Find out all you need to know about the best Turkish food and drinks before your trip.
Turkish cuisine is celebrated as one of the richest in the world. Taking its star dishes from the plentiful Ottoman food culture, Turkish food is usually a galvanizing blend of Middle Eastern, Central Asian, and Balkan flavors. Home-cooked stew meals have different varieties, while even the fast-food scene consists of traditional dishes like kebap, doner, or cig kofte. On the other side is the delightful and light cuisine of the Mediterranean and the Aegean, where olive oil, vegetables, and seafood are dominant. Turkish food is not easy to handle, so familiarize yourself with the must-try Turkish dishes for an authentic experience. Before you arrive, also keep in mind these Turkish food tips:
Must-Try Turkish Foods
Here are the top dishes of the Turkish food scene that will help you eat like a local:
Kebap is one of the staples of Turkish cuisine that has made it to the international food scene. If you are coming from Europe, you are most likely familiar with the smoldering kebap cone. It consists of spiced meat cooked on a rotating skewer. You will find different versions in the street food eateries. The ‘urfa’ version is milder than the classic ‘adana’ version which is very spicy and often hot. Taste it with different mezes, the Turkish appetizers.
Dolma is among the staple meals of the Mediterranean cuisine, prepared as a main course dish or a classical appetizer accompanying raki. It is a plentiful filling wrapped in vine leaves. Folding the vine leaves is a craft in the Anatolian culture. The thinner and the most decent-looking ones are considered the best. If you visit a home-cooking restaurant, you can also taste local varieties made with bell peppers or dried eggplant instead of vine leaves.
Small squares of dough filled with a spicy filling of minced meat, manti is another iconic Turkish dish that has a significant cultural value. Rolling out the dough is almost a handcraft similar to dolma. It is inherent to Kayseri, a city near Cappadocia in central Anatolia. But, you will find original manti in the traditional restaurants in Istanbul. Manti is always served with yogurt and a buttery tomato sauce on the top. You can request sprinkled peppermint and chili pepper. Nowadays, most restaurants in Istanbul are getting into vegetarian and vegan manti, so you will get to try it even if you are a plant-based eater.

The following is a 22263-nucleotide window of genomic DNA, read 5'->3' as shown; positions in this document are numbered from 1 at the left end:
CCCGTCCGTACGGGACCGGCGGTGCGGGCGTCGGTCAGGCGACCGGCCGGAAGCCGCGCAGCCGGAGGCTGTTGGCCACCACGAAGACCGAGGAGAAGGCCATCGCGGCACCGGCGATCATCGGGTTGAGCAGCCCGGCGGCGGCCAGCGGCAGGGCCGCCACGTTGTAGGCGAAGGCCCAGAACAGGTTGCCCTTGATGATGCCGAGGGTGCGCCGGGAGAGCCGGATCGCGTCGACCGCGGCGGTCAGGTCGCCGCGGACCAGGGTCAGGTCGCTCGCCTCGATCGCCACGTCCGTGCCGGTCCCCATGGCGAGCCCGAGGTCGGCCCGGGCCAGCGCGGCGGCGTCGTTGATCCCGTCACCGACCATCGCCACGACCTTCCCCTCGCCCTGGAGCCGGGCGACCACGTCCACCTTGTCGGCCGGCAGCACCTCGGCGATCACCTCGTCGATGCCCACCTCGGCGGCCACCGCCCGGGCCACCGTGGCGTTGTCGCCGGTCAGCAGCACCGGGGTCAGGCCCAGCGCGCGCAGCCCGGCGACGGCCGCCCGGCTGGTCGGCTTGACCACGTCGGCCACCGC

You will stumble across the iconic Balkan and Turkish ‘borek’ anywhere in Turkey, served hot or cold at breakfast, or as a quick bite in the street food shops. Gozleme is a very traditional variety of borek that is worth a try. Anatolian villagers have been cooking it on a hot convex metal plate for a long time, hand-rolling the dough with expertise. You can choose among different fillings. White cheese, minced meat, spinach, and potato are some of the best. We recommend having it for breakfast with freshly brewed Turkish black tea.
Baklava is arguably the best Turkish food that the nation takes great pride in. The original and authentic baklava comes out of the hand of the baklava masters of Gaziantep, a city in Southeastern Anatolia. They brush 40 sheets of thinly rolled dough and stack them together with pistachios in between. It is a feast for the eyes as well as the tastebuds with its golden crispy crust and incredibly sweet syrup. You will find equally tantalizing varieties in the many sweet shops in Istanbul.
Lokum (Turkish Delight)
There is no other Anatolian sweet that has made a steady reputation in the western world quite as lokum. It is aromatic cubes of concentrated flavor, no wonder it has come to be called Turkish Delight in English. Corn starch, water, and sugar are boiled together and flavored with rose water, pistachios, and nowadays more unique tastes. Don’t leave before you try saffron and gum mastic flavored lokum if you wish for a genuinely authentic experience.
Must-Try Turkish Drinks
It is without question that Raki is the national drink of Turkey. This traditional alcoholic drink is made from grapes and anise, the latter giving it its distinct odor and aroma. Raki comes from the same family as the Greek ouzo, and its consumption also involves a hearty ritual. Mix it with some water or drink it neat along with the traditional ‘raki table’ It consists of a variety of mezes and seafood delicacies. Keep in mind that raki is very high in alcohol (40-45%).
Turkish coffee holds a unique place among the coffee brewery traditions in the world. Ground coffee goes into boiling water with or without sugar until thick foam forms on the top. You can understand the quality of the coffee from the amount of light brown foam in your cup—the more, the better. If it is your first time, prepare yourself for the bitter taste, as it won’t be like any coffee you have tried. The Turkish coffee ritual involves a cold glass of water to soothe the bitter taste and a few lokum cubes on the side. Don’t drink the thick layer of ground coffee at the bottom of your cup, which is for fortune-telling.
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